From mid-March to early August, the Victoria and Albert Museum in London is housing “Alexander McQueen: Savage Beauty,” a tribute to the range of works by the late McQueen, who tragically passed in 2010. The exhibition is the largest and most comprehensive retrospective exhibit to display McQueen’s works in Europe yet, and provides an experience that overwhelms and absorbs the audience. McQueen’s works answer the question of whether fashion can be considered art with a definite “yes.”
McQueen’s larger-than-life character and originality is seamlessly woven into his creations. The first room of the exhibition is seemingly mild, showing McQueen’s earliest works featuring his famous “bumster” skirts and trousers, and his experimentation with unconventional cuts of articles.
McQueen’s creations shock, frustrate and exude craftsmanship and creativity. From the beginning, it is clear that McQueen does not aim for aesthetic pleasure, but rather, aims to challenge existing ideas of both fashion and beauty. His works are not meant to please, but to elicit a reaction, and he does not fail to meet this aim. For McQueen, aesthetic pleasure is owed to both aesthetic beauty, as well as the unleashing of emotion, just like any other collection of masterpieces.
The exhibit’s curation is a work of art in and of itself. The exhibit does not follow tradition, nor would McQueen have wanted it to. His clothes are not placed behind glass cases with tediously elaborate explanations placed at the foot, but are shown in a way that allows for the close examination of the creations.
The words of McQueen are put on the walls, discussing his works and fascinations, and introduce a theme for the room. The themes include, but are not limited to, sadomasochism, transformation, naturalism, mortality, nationalism and primitivism. This setup effectively gives insight into both McQueen’s character and his fashion shows.
His works radiate emotion—the audience will experience fascination, frustration and fear all at once. His works stem from a multitude of inspirations, which are unconventionally, yet noticeably, reflected in the creations. McQueen’s interest in birds is conveyed through his use of feathers as the train of intricately designed gowns. Sadomasochism is displayed with the incorporation of black leather and metal. For McQueen, the objective is for the work to be appreciated, not to be enjoyed or even understood. His creativity moves past conveying beauty and serves to challenge conventional ideas.
The title of the exhibition, “Savage Beauty,” introduces McQueen’s interest in paradoxical relationships. McQueen’s works seek to manifest paradoxical relationships, such as life and death, lightness and darkness, and deformity and beauty. He contrasts these themes in hopes of illuminating a unity among them, and he very often succeeds in a haunting, albeit beautiful, manner.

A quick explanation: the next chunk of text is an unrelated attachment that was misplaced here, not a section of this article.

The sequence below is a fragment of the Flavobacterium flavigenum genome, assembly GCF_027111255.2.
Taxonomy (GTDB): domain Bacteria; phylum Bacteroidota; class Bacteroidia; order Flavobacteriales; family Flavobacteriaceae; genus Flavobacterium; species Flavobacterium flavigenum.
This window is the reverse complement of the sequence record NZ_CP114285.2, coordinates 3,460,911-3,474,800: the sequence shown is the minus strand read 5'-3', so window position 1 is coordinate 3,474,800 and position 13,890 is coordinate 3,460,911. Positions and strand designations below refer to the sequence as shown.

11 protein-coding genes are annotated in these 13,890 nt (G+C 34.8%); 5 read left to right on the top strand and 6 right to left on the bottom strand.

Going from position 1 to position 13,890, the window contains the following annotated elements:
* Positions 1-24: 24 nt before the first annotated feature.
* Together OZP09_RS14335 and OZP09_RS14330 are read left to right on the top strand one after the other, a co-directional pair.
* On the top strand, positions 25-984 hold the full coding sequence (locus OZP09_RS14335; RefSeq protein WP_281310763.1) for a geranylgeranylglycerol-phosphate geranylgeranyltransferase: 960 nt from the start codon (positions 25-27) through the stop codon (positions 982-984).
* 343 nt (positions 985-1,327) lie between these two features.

The exhibition becomes of even greater interest upon the knowledge of McQueen’s background, which prompts the realization that much of McQueen’s work is autobiographical. As a child, he was abused and later on witnessed his sister being beaten by her husband. These experiences have been translated into his works.
Some of his creations have a vague resemblance to armor and seem to offer a kind of protection to the women that wear his clothing. Very telling of this protective sentiment is McQueen’s adornment of his models with masks—a lace headpiece adorned with sharp deer antlers, for example. McQueen addressed this sentiment quite explicitly: “I want to empower women. I want people to be afraid of the women I dress.”
The notion of McQueen’s desire to make people fear the women he dressed moves past the psychological distress of his past and further delves into his desires for the future. McQueen dressed women to be fierce and strong because of his desire to move the ideals of femininity outside of societal constraints that expect females to be beautiful, docile and pleasant. His works seek to reconstruct definitions of femininity and power. Such an aim is what makes McQueen’s works much more than clothing. This aim makes his clothing art.
Art holds the responsibility not of expressing aesthetic pleasure, but rather, expressing a sentiment which progressively pushes past the societal and political constraints of its time. McQueen’s objective of destroying the politics of conventional beauty inspires and reconstructs our notions of what “beauty” is. For McQueen, “It was about trying to trap something that wasn’t conventionally beautiful to show that beauty comes from within.” While his masterpieces exude creativity and boast wonderful technical craftsmanship, it is not beauty that makes his name legendary, but his commitment to transcending the constraints of humanity and using fashion as his medium to do so.